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'It's exhausting to to watch bad films'

By PATCY N
October 19, 2022 13:39 IST
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'After many years of having to find new adjectives to say horrible, I realised I would rather write about things I want to write about.'

IMAGE: Raja Sen, right, with Formula One racer Fernando Alonso in 2012. Photograph: Kind courtesy Raja Sen/Instagram

Just what goes inside the mind of a film critic?

Raja Sen -- who recently co-wrote the script for R Balki's Chup: Revenge of the Artist -- reviewed movies for Rediff.com for several years earlier this century.

"Sometimes, directors appreciate your analysis. But when they make a bad film and if your reviews are not good enough, you are singled out as someone who has an agenda. If it's from a director who you don't know, you understand the anger. But when it's from somebody who's thrilled whenever you are praising him but dismissive when you are not, you realise that their engagement with your work is very shallow," Raja tells Patcy N/Rediff.com.

 

Your journey as a film critic started at Rediff.com. How did your film journey start?

I started as a film critic at Rediff, but that was not what I wanted to be.

I started by (freelance) writing about Formula One on Rediff.

I had probably 30 people reading my articles, but I was really passionate about it.

After I had written a couple of pieces on Rediff, and after multiple rounds of grueling interviews, I was hired.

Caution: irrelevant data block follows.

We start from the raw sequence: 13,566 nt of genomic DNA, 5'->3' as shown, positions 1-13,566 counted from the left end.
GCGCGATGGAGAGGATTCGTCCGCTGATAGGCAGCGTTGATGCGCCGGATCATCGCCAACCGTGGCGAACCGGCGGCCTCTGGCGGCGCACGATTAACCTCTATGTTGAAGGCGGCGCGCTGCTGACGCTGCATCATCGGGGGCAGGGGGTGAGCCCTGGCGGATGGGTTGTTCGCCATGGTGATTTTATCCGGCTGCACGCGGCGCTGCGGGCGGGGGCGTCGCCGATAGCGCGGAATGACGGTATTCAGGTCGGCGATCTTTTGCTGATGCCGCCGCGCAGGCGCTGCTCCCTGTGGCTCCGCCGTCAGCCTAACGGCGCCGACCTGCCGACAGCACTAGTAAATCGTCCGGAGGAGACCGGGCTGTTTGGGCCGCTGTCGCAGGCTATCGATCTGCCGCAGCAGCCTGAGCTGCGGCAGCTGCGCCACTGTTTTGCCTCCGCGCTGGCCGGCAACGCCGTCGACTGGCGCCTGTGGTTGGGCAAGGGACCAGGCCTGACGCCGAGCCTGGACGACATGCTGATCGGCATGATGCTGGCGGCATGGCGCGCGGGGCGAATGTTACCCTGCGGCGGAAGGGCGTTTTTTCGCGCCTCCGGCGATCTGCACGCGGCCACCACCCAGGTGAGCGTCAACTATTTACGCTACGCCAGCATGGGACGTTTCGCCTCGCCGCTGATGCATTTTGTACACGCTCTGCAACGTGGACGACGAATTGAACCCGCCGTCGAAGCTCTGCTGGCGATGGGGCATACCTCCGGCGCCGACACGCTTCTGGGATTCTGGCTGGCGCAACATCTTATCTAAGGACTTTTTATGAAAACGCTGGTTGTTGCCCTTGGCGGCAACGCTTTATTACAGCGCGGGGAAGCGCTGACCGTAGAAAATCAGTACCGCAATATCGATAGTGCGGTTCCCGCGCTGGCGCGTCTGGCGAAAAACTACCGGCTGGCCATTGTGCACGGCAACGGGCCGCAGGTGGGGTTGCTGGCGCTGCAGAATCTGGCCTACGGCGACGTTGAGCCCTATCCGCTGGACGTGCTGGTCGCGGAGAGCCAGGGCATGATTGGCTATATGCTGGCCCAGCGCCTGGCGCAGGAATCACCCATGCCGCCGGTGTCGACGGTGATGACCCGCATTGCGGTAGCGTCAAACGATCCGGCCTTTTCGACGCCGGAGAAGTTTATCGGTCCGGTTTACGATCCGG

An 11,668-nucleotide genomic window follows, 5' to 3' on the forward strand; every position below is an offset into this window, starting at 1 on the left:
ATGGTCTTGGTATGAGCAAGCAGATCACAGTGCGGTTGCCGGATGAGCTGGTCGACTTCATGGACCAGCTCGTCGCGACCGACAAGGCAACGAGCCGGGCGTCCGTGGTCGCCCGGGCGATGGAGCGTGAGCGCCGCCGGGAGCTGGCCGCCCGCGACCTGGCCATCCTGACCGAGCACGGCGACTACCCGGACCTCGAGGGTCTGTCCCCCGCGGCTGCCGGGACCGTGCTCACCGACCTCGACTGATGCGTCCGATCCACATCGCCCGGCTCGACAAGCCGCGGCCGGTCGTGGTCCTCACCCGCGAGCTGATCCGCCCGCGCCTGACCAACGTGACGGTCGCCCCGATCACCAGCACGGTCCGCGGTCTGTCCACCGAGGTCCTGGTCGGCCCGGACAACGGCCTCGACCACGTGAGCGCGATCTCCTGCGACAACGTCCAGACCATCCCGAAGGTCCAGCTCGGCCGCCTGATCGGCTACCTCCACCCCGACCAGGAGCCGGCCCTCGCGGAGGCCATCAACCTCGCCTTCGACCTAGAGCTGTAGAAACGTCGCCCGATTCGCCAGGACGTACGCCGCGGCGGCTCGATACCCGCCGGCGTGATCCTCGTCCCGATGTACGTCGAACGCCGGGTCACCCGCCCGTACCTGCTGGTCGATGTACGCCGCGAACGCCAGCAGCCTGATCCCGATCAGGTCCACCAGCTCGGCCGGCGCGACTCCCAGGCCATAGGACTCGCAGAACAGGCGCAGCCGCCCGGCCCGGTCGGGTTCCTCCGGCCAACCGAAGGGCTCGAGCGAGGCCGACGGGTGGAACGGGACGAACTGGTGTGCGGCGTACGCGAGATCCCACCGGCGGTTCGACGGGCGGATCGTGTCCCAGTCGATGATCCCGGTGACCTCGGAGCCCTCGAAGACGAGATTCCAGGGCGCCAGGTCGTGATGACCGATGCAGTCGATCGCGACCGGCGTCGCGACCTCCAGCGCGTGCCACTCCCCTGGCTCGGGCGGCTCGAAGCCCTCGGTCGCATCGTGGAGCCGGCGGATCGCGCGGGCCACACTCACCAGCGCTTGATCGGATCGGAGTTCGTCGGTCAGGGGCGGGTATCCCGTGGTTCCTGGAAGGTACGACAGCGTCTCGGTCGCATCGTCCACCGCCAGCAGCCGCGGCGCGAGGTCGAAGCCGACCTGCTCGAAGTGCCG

Coincidentally, at that time, message boards had just opened up. So there were 'I hate Raja Sen' groups on Orkut.

This is the pre-social media time. At that time, message boards had become a place of great animosity as well as fan clubs. It was interesting because I realised how important cinema is to the people of this country.

I had no idea.

Maybe a year later, I met Saurabh Usha Narang (the director of Vaastu Shastra) -- I had interviewed him forRediff -- and we had a couple of conversations.

For some reason, having read my reviews, he was convinced that I could be a writer and that I should write fiction.

So he brought me on board and we wrote a horror film together, which never got made.

But that scratched that itch.

I started thinking, maybe fiction is interesting, maybe cinema is something exciting that I could do.

It's something I hadn't thought of.

Even though the film never got made, I learned so much in that process of writing, rewriting and collaborating.